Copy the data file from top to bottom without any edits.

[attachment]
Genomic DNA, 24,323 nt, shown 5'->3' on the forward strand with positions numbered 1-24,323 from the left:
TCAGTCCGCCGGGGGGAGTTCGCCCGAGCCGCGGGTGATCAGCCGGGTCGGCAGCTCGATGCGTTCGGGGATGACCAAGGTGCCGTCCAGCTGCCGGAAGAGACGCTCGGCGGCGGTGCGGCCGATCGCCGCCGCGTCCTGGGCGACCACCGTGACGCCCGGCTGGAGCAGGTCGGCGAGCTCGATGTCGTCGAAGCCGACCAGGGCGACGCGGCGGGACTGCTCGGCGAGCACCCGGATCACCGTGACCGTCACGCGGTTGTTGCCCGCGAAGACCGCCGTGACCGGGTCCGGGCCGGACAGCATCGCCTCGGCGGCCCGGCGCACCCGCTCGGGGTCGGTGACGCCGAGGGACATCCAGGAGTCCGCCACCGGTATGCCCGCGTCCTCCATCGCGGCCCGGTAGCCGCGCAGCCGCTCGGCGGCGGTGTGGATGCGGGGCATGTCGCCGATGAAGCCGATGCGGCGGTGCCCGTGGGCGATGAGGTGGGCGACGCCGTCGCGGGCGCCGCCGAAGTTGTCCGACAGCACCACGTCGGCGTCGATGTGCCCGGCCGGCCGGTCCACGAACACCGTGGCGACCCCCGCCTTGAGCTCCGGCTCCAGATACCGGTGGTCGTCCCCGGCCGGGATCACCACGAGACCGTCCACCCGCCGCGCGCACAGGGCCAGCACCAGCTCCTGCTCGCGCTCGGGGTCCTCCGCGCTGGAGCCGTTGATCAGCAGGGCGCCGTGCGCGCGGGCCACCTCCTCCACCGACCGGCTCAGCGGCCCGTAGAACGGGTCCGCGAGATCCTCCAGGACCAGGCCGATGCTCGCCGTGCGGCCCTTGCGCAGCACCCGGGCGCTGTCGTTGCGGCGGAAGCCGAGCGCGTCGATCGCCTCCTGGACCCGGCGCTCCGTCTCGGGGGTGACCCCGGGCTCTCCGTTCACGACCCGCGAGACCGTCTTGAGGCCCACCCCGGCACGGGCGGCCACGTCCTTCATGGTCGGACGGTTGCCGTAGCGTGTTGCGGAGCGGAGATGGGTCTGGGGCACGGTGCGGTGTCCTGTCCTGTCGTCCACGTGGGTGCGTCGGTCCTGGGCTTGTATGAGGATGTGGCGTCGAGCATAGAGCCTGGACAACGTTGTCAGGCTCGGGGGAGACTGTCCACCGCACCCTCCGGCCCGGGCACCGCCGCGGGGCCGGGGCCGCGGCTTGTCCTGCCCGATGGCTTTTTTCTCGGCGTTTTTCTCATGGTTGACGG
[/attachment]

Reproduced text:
Genomic DNA, 24,323 nt, shown 5'->3' on the forward strand with positions numbered 1-24,323 from the left:
TCAGTCCGCCGGGGGGAGTTCGCCCGAGCCGCGGGTGATCAGCCGGGTCGGCAGCTCGATGCGTTCGGGGATGACCAAGGTGCCGTCCAGCTGCCGGAAGAGACGCTCGGCGGCGGTGCGGCCGATCGCCGCCGCGTCCTGGGCGACCACCGTGACGCCCGGCTGGAGCAGGTCGGCGAGCTCGATGTCGTCGAAGCCGACCAGGGCGACGCGGCGGGACTGCTCGGCGAGCACCCGGATCACCGTGACCGTCACGCGGTTGTTGCCCGCGAAGACCGCCGTGACCGGGTCCGGGCCGGACAGCATCGCCTCGGCGGCCCGGCGCACCCGCTCGGGGTCGGTGACGCCGAGGGACATCCAGGAGTCCGCCACCGGTATGCCCGCGTCCTCCATCGCGGCCCGGTAGCCGCGCAGCCGCTCGGCGGCGGTGTGGATGCGGGGCATGTCGCCGATGAAGCCGATGCGGCGGTGCCCGTGGGCGATGAGGTGGGCGACGCCGTCGCGGGCGCCGCCGAAGTTGTCCGACAGCACCACGTCGGCGTCGATGTGCCCGGCCGGCCGGTCCACGAACACCGTGGCGACCCCCGCCTTGAGCTCCGGCTCCAGATACCGGTGGTCGTCCCCGGCCGGGATCACCACGAGACCGTCCACCCGCCGCGCGCACAGGGCCAGCACCAGCTCCTGCTCGCGCTCGGGGTCCTCCGCGCTGGAGCCGTTGATCAGCAGGGCGCCGTGCGCGCGGGCCACCTCCTCCACCGACCGGCTCAGCGGCCCGTAGAACGGGTCCGCGAGATCCTCCAGGACCAGGCCGATGCTCGCCGTGCGGCCCTTGCGCAGCACCCGGGCGCTGTCGTTGCGGCGGAAGCCGAGCGCGTCGATCGCCTCCTGGACCCGGCGCTCCGTCTCGGGGGTGACCCCGGGCTCTCCGTTCACGACCCGCGAGACCGTCTTGAGGCCCACCCCGGCACGGGCGGCCACGTCCTTCATGGTCGGACGGTTGCCGTAGCGTGTTGCGGAGCGGAGATGGGTCTGGGGCACGGTGCGGTGTCCTGTCCTGTCGTCCACGTGGGTGCGTCGGTCCTGGGCTTGTATGAGGATGTGGCGTCGAGCATAGAGCCTGGACAACGTTGTCAGGCTCGGGGGAGACTGTCCACCGCACCCTCCGGCCCGGGCACCGCCGCGGGGCCGGGGCCGCGGCTTGTCCTGCCCGATGGCTTTTTTCTCGGCGTTTTTCTCATGGTTGACGG